This article was first published on BrexitCentral.
Of all the industries in this country, fishing is among those worst hit by our EU membership. The Common Fisheries Policy, which opens up almost all of our 200-mile Exclusive Economic Zone to EU boats, has sent our fishing towns into a four-decade-long tailspin. It came as no surprise then, that last year fishing areas like Humberside, West Wales, Banff and Buchan, and Cornwall all voted for Brexit.
It is reassuring now to find new Environment Secretary Michael Gove recently announcing Britain will pull out of the 1964 London Fisheries Convention, which allowed EU vessels access to waters just 6-12 miles from our shores. During the General Election campaign, the Conservatives also committed to taking control of the entire 200-mile Exclusive Economic Zone upon leaving the EU – and with an influx of new Scottish Conservative MPs representing areas of North East Scotland with large fishing industries, this campaign promise is likely to stay. The pro-Brexit DUP are also certain to insist on regaining control over our waters.
This will not be the first Government to attempt to protect our fishing industry. After all, the effect of the EU on our fisheries has been known for a long time. In 1988, Margaret Thatcher’s ministers sought to mitigate the effects of the Common Fisheries Policy by requiring all UK-registered fishing vessels to be owned either by resident British citizens, or by mostly British-owned companies.
This common-sense legislation – the Merchant Shipping Act 1988 – soon hit a legal minefield. In the infamous Factortame cases, the legislation was found to contravene the European treaties. Under normal legal procedures, this would have inadvertently superseded and repealed the European Communities Act 1972, propelling us out of what was then the EEC. To avoid this, the judges took the unprecedented step of disapplying the legislation. Watered-down legislation was eventually passed in 1995 and remains in force to this day.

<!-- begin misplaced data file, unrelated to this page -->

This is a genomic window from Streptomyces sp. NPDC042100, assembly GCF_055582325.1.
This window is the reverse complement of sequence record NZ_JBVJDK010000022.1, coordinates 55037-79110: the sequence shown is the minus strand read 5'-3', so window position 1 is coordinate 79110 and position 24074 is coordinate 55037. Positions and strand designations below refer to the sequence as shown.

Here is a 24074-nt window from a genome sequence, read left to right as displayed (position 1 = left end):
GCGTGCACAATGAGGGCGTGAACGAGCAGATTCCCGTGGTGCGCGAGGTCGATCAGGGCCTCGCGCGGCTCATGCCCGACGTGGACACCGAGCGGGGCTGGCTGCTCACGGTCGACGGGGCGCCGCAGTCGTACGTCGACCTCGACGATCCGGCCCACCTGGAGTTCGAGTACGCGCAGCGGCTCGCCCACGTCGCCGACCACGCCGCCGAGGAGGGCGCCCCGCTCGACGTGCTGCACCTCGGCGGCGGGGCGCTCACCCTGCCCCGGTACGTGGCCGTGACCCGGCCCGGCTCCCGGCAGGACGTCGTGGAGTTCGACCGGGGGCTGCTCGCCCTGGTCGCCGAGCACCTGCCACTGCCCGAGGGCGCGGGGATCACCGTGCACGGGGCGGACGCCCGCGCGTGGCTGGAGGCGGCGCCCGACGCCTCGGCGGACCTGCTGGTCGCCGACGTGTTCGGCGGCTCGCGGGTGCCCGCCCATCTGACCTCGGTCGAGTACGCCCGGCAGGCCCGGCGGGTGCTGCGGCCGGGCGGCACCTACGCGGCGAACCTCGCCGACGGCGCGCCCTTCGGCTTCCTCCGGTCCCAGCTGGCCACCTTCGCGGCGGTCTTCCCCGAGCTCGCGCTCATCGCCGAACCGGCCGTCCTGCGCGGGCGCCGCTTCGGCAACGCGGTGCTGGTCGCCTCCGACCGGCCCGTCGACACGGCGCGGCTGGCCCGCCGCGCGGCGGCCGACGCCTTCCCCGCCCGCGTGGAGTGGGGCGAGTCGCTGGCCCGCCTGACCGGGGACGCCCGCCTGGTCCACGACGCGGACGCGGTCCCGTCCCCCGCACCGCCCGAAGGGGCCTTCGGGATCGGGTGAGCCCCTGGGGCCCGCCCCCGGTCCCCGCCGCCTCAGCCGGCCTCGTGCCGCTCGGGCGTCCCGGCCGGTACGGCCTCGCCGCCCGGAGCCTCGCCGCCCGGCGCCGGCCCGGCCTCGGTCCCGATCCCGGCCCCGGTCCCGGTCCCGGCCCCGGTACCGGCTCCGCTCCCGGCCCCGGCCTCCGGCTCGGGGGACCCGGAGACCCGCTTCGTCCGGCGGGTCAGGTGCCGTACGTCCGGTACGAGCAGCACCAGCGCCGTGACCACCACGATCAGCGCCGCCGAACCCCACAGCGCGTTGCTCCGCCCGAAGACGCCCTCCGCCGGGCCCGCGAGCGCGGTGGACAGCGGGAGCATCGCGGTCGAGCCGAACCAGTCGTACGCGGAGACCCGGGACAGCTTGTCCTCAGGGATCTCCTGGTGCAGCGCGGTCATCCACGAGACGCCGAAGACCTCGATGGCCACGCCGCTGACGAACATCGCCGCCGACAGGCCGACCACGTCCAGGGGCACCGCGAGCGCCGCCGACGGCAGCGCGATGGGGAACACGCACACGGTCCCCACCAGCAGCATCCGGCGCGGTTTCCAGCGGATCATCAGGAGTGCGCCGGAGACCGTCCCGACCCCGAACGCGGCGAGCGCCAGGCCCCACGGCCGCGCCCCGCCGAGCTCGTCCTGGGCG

These cases, which set the European Communities Act on a sort of pedestal, higher than any other UK law, are a long-standing eurosceptic grievance. Brexit will allow the constitutional wreckage caused by the Factortame cases to be reversed, restoring parliamentary sovereignty to its former glory. However, Brexit will also mean no more EU rules to stop us implementing the provisions of the old legislation.
These provisions were common sense then, and are common sense now. The legislation was initially brought in to stop the practice of ‘quota hopping’, whereby, for example, Spanish companies registered some vessels under a British ‘flag of convenience’ in order to be able to fish part of both the Spanish and British quotas.
After Brexit, a similar problem could easily emerge with foreign-owned and foreign-based vessels registering as ‘British’ in order to fish freely in our waters. Take, for instance, the Cornelis Vrolijk, an infamous huge trawler which catches about 6% of the entire UK quota. It is Dutch-owned and operates out of a Dutch port – but registered under the British flag.
Failure to act on this issue would be an immense disappointment to the fishing communities, which have put their faith in Brexit. Would we have truly taken back control of our waters if we were so lax about which ships count as ‘British’? We would be wise to nip this problem in the bud quickly, before it has a chance to develop.
As Hjörtur J. Guðmundsson has argued in his recent paper for The Red Cell and his article for BrexitCentral, we should have the courage to take Brexit as an opportunity to reform the way we regulate fishing in this country, rather than just pasting the Common Fisheries Policy into domestic regulations. If we close this loophole allowing foreign vessels free access to our fisheries, we can do exactly that, and start building a new policy which will revive our fishing industry and make it sustainable. After all, as Charles Clover has noted in the Telegraph, it was British – not EU – initiatives which saved North Sea cod from a devastating crash in the late 1990s.
It is worth noting the arrogance of the EU’s approach to fishing in relation to Brexit. The European Parliament – apparently oblivious to the thriving fisheries of Norway and Iceland – has claimed it is “difficult to see any alternative to the continued application of the CFP in British waters in order to maintain sustainable fishing”.
Meanwhile, the EU wants to discuss fishing in the ‘trade’ part of negotiations, not the ‘exit’ part, even though Brexit means we automatically regain control over our waters. We should be under no illusions: we will have to be vigilant in closing loopholes and making sure we keep our fisheries British.
Most of the fishing powerhouses of the North Atlantic – Norway, Iceland, Greenland and the Faroe Islands – are fiercely protective of their fisheries, only allowing foreign vessels to fish in their waters at a premium. Britain should not hesitate to follow suit. When we Get Britain Out of the European Union, we must revive, in some form, the Merchant Shipping Act 1988, close this loophole, and genuinely take back control of our waters.
Joseph Hackett is a Research Executive at Get Britain Out